7 Films You Can Hang as Art

Gone are the days of bulky, boxy TVs. Slim, sleek models are the standard now, and manufacturers try to outdo one another not just in technology, but also in aesthetic appeal. One of the features in these sets is that you can mount them on your walls, and thus they are more than ever able to integrate into the design of the space.

But the thing is, a black rectangle is just no fun on the wall. It isn’t art; it isn’t worthy to be framed. So fill that screen with any of these 7 awesome films! Each one is so gorgeously made that each frame is a truly visual feast. Pick one that goes well with your room, pop in the disc and hit play. Whether you let it run on or randomly freeze a frame, you’ve got art on your wall.

1. Amelie – 2001 – Jean-Pierre Jeunet

This movie has a beautiful, dreamy atmosphere of saturated reds and greens. It’s a charming, feel-good story filled with quirky characters, delightful montages, and bright splashes of vibrant colors.

Watch this film clip and imagine it playing in this room.

Predominantly white room with red and mint green accents

image from blog.hgtv.com

2. Hero (Ying Xiong) – 2002 – Zhang Yimou

Apart from the mind-blowing, Rashomon-like plot line, Hero features breath-taking photographyand thrilling and elegant fight sequences

Wall-mounted TV

3. In the Mood for Love – 2000 – Wong Kar Wai

This one is heady like wine. Wong Kar Wai’s images of 1962 Hong Kong are intoxicating, his pacing languid, keeping the viewer tantalized and teased by the story’s unconsummated romance.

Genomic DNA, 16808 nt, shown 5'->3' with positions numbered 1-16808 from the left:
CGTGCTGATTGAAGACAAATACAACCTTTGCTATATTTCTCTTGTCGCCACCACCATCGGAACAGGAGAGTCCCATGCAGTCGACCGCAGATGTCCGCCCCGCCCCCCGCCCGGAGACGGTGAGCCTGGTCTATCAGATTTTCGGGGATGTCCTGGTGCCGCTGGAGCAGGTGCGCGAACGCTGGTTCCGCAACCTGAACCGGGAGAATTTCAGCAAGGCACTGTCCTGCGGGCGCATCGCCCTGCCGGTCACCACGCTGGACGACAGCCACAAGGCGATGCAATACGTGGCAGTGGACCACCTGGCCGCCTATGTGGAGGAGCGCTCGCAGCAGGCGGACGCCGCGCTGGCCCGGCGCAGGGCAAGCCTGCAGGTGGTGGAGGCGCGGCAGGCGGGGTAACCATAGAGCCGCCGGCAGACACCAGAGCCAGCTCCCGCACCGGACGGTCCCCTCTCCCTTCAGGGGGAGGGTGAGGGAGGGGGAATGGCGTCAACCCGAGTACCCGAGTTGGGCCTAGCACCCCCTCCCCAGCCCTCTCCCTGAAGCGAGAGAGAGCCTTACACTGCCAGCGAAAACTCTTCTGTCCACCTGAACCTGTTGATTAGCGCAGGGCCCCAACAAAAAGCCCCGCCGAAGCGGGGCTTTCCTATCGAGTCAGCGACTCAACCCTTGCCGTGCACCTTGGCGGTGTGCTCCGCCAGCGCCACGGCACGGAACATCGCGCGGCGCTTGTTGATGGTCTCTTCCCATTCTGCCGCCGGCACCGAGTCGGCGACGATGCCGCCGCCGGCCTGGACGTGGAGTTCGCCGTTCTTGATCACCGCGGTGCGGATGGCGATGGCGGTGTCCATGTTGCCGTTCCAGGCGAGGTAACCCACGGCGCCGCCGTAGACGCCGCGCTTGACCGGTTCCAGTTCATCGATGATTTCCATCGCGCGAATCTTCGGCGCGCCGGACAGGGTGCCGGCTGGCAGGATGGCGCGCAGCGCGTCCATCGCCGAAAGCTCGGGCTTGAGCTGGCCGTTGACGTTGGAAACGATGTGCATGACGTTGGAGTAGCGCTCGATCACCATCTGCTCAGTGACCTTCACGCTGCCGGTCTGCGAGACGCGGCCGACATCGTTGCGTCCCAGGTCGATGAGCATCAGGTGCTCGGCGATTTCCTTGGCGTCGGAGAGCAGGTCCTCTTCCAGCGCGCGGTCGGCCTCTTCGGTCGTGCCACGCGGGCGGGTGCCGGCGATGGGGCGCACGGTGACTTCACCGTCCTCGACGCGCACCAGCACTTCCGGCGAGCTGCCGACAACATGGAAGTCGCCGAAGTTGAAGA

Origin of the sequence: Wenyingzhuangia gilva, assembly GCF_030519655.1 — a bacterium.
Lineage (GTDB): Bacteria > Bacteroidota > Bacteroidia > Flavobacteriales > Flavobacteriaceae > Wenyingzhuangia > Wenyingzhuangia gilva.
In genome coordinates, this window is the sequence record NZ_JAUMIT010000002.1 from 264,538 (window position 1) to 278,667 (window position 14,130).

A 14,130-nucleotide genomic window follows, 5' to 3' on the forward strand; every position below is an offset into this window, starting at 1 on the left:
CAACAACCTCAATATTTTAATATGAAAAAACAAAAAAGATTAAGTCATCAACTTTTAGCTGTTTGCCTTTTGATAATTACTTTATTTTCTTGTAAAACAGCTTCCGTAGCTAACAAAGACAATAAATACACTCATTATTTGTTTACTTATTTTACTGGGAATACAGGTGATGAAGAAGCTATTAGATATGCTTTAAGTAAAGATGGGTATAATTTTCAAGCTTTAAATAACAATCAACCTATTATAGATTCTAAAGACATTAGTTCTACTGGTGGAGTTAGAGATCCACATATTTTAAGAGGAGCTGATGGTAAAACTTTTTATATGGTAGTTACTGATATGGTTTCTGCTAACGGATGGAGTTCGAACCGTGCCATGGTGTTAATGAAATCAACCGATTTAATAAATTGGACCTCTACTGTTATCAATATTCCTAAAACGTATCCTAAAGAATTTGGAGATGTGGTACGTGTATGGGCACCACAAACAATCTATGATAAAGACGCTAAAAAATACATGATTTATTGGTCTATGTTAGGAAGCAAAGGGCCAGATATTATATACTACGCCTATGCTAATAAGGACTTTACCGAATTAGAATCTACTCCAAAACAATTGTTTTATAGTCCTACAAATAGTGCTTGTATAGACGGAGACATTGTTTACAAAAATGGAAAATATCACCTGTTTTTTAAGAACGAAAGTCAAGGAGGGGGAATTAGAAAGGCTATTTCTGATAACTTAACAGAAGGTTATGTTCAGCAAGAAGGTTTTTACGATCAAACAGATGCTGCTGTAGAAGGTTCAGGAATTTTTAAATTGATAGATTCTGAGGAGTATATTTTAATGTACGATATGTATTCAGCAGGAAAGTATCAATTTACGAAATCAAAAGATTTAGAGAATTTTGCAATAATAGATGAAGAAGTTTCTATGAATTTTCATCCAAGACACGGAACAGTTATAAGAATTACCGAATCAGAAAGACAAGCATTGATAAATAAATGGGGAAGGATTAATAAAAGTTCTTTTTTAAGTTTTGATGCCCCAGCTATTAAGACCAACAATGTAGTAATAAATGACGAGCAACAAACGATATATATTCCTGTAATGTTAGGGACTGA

Gold, red and white room, lit with yellow light

4. Dreams – 1990 – Akira Kurosawa

Before What Dreams May Come, Eternal Sunshine of the Spotless Mind, and Inception (all wall-worthy films, by the way), there was Akira Kurosawa’s Dreams in 1990. It is a series of 8 short films filled with visions bizarre, rich, and pregnant with hidden meanings and symbols—just what you would expect of… well, dreams.

This clip’s from the segment entitle Crows, and is about a man who walks right into the world of Van Gogh’s paintings, and meets the artist himself, played by Martin Scorcese.

Top view of a den or living room

image courtesy of static-romance.org

5. The Fountain – 2006 – Darren Aronofsky

Apart from the beauteous cast (I mean, who wouldn’t want to gorge on Hugh Jackman and Rachel Weisz?), there are worlds and eras to see in The Fountain. The story spans centuries into the past and into the future, but the visual elements remain transcendent and glorious.

Den with wood and stone elements

from www.roomu.net

6. Sin City – 2005 – Frank Miller, Robert Rodriguez, Quentin Tarantino

Every scene is a comic book frame here—high contrast, action laden, dramatically composed. This movie is so stylized and so stylish, even the really violent parts look awesomely artsy.

Artsy black and white room with wooden flooring

7. The Matrix Trilogy – the 1999-2003

What would the last turn of the century be without The Matrix? It defined an era in filmmaking, with its consciousness-altering premise, slick and polished special effects, and coronary-inducing fight sequences. This film trilogy offers hours and hours of spectacular visual stimuli.

Modern room with warm accents

image from contemporist.com

Posted in Culture, Design | Tagged , , ,

5 Responses to 7 Films You Can Hang as Art

  1. Midori Tanaka says:

    This is just the most amazing post! So original – love the films you’ve chosen!

    • Nathalie Mariano says:

      Thank you so much, Midori! I’m glad you like it.
      These films are some of my favorites. I love watching them again every so often.

  2. Art Wong says:

    In the mood for love is one of the most atmospheric movies ever made… The beautifully haunting music will linger with you…

  3. Abi Fosca says:

    I’d love an updated version of this article! Are there any movies since this post which have made its way to this list? ;)

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